BARS/NASSR 2022: New Romanticisms
‘New Romanticisms’ invites explorations of both the concept of newness in and about the Romantic period and new approaches to Romantic Studies today. The title for the conference also plays on the term ‘New Romantics’, referring to post-punk bands of the late 1970s and 1980s influenced by Romantic-period aesthetics, especially ‘dandy’ fashions (roughly equivalent to ‘new wave’ artists in America). The conference organisers are therefore particularly interested in responses to the call for papers which think about Romantic legacies and receptions in music, theatre, pop culture, and beyond. We would also welcome areas of research distinct from literary and cultural studies, which might include, but is not limited to: art history, material culture, cultural heritage, public engagement, and knowledge exchange.
This conference has been delayed by the COVID-19 pandemic and, therefore, its focus on the new feels more urgent than ever. What does it mean to study Romanticism today? How can Romantic Studies appropriately and effectively respond to current debates about the relevance and future of Higher Education, social justice, climate change, and contemporary culture more generally? Papers reflecting on the pressures on research, teaching, and service intra- or post-pandemic are particularly welcome. The conference aims to be an open, inclusive, accessible, and diverse space for the discussion of newness in Romantic Studies and its legacies and impact today.
The conference will take place in hybrid format, with physical panels, keynotes, and workshops, also available in digital format, taking best practice from online events into the running of the joint conference.
The physical event will take place at Edge Hill University, with Thursday 4th August devoted to an exploration of Liverpool and its Romantic history and legacies. As Liverpool was a hub for both advocates of slavery and abolitionists, as well as radical political agitation more generally from Dissenters to Chartists, papers which respond to the history of slavery and abolition, maritime and radical cultures, and the wider significance of England’s North-West on the Romantic period, will also be welcome.
Please submit abstracts of 250 words, panel proposals of 750 words (including details of individual papers plus a rationale for the panel), or innovative presentation formats of 500 words (including, for example, poster presentations, pedagogical workshops, salons, and dramatic and/or musical performance pieces) to [email protected].
Please include an indication of whether your presentation / panel / innovative presentation format is intended to be hosted online (and asynchronous or synchronous).
Virtual Seminar Series 2022
Dr Clare Clarke (Trinity College Dublin) — ‘A Shrine of Pilgrimage: Dark Tourism in Late Victorian Newspapers’ Ripper Reportage’
Pre-Recorded talk: available at sign-up.
Live Q&A: Thursday, 5 May, 6pm GMT
Breaking Barriers: Nineteenth-Century Visual Culture in the Woke Age
MeToo, BLM, LGBTQ+ rights, Extinction Rebellion – these are just some of the social movements that have contributed to the woke age. Moments of great change and reflection often make us think about our own social responsibility, be that our historical research, or what kinds of history we’re interested in. The long nineteenth century was also a time of furious debate, intense anxiety, and substantial progress, but its outdated views on gender, race and other pressing social issues remain in the visual epitaphs all around us, from statues to monuments, buildings to paintings. It is our social responsibility to rethink these objects and consider how they are represented and interpreted in the now.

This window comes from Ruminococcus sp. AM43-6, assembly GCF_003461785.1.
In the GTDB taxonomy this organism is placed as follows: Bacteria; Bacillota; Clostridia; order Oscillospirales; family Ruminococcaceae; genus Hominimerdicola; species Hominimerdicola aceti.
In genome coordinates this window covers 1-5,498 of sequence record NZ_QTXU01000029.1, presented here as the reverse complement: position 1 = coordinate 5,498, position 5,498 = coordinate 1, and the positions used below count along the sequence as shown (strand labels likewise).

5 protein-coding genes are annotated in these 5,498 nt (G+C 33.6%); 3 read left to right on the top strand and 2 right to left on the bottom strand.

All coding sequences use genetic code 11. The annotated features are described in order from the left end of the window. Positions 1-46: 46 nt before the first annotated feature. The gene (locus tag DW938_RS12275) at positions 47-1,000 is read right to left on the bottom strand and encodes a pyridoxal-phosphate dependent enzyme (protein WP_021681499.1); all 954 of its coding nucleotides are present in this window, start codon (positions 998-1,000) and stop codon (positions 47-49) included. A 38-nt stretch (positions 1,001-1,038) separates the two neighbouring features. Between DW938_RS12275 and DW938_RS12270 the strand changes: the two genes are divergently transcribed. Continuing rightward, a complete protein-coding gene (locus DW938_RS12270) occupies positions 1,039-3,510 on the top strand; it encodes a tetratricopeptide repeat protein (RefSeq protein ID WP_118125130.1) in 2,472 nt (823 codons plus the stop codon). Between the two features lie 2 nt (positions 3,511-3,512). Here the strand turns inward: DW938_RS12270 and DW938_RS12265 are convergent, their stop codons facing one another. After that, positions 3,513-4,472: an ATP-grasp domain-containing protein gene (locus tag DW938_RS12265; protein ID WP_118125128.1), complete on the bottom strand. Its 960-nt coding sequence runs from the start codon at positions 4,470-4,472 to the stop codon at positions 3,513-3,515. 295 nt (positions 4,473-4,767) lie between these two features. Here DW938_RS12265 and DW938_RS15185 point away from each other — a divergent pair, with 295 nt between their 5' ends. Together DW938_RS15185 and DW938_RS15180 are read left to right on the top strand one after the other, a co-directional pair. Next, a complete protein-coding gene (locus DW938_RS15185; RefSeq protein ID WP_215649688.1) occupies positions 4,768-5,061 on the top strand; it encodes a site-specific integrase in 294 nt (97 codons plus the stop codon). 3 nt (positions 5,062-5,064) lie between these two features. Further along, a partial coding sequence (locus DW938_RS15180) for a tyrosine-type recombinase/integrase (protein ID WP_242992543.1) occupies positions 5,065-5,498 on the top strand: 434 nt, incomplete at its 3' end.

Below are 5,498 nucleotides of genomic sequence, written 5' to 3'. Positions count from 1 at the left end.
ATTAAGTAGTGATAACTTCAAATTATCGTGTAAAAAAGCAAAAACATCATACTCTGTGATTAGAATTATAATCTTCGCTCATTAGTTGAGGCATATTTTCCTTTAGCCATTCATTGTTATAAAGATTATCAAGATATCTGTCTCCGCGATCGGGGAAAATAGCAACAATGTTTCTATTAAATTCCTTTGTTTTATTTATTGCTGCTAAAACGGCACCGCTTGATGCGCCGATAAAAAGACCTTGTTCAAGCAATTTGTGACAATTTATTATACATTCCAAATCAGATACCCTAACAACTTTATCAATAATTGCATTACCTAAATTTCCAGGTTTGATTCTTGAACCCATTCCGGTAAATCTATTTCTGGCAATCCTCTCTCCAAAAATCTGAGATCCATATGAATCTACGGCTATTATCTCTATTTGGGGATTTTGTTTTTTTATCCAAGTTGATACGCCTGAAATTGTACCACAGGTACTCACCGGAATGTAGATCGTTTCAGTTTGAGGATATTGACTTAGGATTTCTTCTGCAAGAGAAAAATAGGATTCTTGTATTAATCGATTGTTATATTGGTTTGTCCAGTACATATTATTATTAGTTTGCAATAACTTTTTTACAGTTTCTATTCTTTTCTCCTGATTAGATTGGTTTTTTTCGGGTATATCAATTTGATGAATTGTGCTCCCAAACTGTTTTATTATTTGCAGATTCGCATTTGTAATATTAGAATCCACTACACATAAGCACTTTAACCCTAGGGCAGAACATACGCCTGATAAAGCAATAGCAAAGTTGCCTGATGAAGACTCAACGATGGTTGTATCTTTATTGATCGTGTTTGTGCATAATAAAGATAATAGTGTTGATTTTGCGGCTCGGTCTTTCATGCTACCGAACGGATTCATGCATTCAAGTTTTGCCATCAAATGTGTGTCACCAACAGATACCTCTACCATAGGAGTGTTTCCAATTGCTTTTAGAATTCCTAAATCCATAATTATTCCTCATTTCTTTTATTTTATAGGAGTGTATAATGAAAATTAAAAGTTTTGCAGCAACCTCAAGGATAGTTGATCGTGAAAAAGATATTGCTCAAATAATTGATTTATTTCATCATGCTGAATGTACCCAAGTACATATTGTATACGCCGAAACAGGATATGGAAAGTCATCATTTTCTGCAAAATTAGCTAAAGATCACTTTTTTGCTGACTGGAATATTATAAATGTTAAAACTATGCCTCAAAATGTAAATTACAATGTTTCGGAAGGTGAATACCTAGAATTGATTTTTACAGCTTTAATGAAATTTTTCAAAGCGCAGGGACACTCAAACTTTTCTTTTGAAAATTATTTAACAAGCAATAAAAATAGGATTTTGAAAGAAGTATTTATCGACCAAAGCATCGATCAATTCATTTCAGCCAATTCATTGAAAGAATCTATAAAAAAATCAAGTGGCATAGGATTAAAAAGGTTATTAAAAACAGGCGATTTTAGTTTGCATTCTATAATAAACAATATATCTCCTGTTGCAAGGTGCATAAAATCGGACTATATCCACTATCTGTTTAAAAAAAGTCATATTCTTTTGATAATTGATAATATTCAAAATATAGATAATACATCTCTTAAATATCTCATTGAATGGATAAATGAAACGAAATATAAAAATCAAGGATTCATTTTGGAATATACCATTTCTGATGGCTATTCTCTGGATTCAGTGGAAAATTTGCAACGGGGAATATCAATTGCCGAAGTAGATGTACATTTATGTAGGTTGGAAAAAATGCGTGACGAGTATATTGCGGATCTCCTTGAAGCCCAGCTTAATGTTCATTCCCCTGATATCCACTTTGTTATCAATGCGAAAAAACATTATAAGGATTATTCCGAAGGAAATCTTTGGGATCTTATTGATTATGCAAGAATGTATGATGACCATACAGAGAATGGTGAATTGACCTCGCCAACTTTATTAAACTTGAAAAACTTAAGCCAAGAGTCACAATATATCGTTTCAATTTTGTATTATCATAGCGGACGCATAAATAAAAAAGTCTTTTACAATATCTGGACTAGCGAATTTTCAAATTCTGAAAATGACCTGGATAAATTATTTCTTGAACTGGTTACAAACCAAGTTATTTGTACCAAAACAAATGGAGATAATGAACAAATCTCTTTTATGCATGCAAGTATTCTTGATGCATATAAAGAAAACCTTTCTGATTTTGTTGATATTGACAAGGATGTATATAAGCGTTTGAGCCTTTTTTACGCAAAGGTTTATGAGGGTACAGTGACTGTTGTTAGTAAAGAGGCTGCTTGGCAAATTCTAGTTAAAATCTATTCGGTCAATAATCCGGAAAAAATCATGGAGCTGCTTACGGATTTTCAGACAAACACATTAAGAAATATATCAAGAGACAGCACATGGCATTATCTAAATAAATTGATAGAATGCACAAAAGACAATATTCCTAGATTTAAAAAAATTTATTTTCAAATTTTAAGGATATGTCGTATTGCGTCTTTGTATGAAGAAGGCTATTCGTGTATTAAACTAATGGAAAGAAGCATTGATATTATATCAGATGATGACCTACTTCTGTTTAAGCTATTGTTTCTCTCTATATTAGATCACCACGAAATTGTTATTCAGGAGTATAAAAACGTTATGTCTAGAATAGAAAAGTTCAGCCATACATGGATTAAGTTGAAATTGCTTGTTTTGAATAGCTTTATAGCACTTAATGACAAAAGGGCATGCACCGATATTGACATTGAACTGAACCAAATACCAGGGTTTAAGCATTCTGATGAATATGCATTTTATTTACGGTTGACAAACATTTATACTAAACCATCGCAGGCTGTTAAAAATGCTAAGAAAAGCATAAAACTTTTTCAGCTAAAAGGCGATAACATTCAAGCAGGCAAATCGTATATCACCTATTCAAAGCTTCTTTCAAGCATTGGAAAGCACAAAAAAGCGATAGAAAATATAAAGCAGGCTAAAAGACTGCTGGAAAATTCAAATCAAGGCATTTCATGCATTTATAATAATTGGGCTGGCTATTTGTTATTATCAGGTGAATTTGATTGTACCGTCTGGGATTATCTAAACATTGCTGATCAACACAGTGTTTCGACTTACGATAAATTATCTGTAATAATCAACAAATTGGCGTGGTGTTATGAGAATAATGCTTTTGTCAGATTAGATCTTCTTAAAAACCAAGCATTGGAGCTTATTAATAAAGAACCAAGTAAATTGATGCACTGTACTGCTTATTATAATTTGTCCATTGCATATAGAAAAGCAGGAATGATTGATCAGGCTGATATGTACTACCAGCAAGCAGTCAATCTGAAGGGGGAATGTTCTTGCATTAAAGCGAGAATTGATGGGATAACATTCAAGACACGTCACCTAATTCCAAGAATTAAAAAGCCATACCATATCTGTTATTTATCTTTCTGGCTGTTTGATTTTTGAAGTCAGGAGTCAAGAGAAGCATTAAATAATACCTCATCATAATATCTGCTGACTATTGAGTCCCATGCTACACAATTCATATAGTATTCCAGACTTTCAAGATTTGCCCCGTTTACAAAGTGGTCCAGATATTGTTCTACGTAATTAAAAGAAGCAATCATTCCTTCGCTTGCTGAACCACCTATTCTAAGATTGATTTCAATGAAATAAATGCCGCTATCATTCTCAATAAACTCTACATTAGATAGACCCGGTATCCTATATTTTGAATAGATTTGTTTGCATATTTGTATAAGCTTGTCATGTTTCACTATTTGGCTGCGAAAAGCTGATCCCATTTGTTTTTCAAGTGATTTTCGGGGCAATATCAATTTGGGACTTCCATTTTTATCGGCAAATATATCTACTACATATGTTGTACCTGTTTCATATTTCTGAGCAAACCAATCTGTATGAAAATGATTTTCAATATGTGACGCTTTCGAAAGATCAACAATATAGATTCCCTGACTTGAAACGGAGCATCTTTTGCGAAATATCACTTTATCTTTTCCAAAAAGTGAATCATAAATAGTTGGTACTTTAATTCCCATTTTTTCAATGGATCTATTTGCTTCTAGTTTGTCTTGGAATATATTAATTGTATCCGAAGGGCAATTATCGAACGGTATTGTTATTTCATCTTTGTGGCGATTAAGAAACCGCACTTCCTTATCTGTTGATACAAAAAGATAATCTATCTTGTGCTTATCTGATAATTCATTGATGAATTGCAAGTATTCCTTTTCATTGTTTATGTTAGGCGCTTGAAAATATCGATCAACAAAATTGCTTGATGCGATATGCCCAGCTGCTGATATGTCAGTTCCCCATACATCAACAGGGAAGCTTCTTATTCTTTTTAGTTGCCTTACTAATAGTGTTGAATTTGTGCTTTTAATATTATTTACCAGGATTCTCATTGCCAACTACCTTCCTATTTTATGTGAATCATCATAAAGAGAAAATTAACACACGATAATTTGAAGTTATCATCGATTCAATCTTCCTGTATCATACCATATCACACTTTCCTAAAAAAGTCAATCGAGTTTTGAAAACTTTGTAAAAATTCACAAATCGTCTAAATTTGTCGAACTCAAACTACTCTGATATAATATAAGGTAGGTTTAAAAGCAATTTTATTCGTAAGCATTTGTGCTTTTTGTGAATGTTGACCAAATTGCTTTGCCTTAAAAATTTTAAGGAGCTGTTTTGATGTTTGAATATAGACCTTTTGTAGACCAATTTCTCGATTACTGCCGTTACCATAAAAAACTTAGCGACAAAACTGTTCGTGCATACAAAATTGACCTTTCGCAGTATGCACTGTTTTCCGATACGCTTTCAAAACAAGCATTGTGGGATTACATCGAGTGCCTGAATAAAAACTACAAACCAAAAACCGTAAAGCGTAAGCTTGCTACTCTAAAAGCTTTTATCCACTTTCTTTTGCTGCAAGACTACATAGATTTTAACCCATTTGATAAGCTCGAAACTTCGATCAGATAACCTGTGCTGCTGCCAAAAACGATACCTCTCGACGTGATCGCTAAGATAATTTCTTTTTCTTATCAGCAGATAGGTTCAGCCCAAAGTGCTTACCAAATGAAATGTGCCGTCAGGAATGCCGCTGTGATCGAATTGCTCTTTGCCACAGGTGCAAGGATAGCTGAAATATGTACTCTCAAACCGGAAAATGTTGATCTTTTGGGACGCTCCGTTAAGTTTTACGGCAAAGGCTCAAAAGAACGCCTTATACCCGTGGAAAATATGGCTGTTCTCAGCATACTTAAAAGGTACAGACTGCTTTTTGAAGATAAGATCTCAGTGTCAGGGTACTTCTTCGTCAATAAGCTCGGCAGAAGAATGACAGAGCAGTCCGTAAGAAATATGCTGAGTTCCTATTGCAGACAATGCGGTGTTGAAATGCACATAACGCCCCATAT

This collaborative event will do just that. Edge Hill University and The British Association of Victorian Studies are pleased to welcome speakers from a range of backgrounds to talk about how their research on long-nineteenth-century visual culture interacts with changing social attitudes and ideas, considering the uncomfortable, problematic and even liberating experience of re-evaluating art and its legacies.
A special thanks to The Atkinson for their support and use of collections, and the Henry Moore Institute for their affiliation.
Dr Emma Butcher and Dr Melissa Gustin
Dr Laura Eastlake (Edge Hill University) . Pre-recorded keynote and Zoom Q&A
The Victorians and Cleopatra: Unwriting the Greatest (Orientalist) Love Story Ever Told
Dr Onyeka Nubia (University of Nottingham)
The Africans of Georgian Britain: active agents of change in the ‘golden age’ of ‘reason’ and ‘enlightenment.’
Prof Patricia Pulham (University of Surrey)
Touching Statues: Reading 19thC Narratives of Sexual Violation in the MeToo Era
Dr Nicole Cochrane (University of Exeter, BAVS/BARS 19C Matters Fellow)
Bonaparte in Britain: Popularity, Propaganda and the Lives of ‘Great’ Men
Gemma Shearwood (University of York)
New perspectives on photographs of John Flaxman’s memorial to William Murray, 1st Earl Mansfield
Spooky Season 2021
As the nights darken, join us for a season of talks, film screenings, and performances celebrating the spookier side of the nineteenth century.
Virtual Seminar Series 2021 – 2022
Our seminar series for 2020-2021 will take place virtually via pre-recorded talks and live Q&A discussions on Zoom. To learn more about these events, and to book your free tickets, please follow the Eventbrite links below.
15 October 2020 — ‘Returning to Mont Blanc in 2020’, Prof Cian Duffy (Lund University)
“For the last 20 years, I’ve been spending summers in Chamonix. For much of that same time, I’ve been writing about the role of Chamonix in Romantic-period literature. In this talk, I reflect on going back to that place and back to those texts in 2020”.
3 December 2020 — ‘Careless John Clare’, Dr Erin Lafford (University of Derby)
“This talk considers how Clare explores the aesthetic, emotional, and ethical facets of carelessness. It asks what negligence has to do with writing poetry at the same time as it examines how Clare wrote about the social and ecological consequences of not caring”.
10 February 2020 — ‘Mars in the Magazines’, Dr Will Tattersdill (University of Birmingham)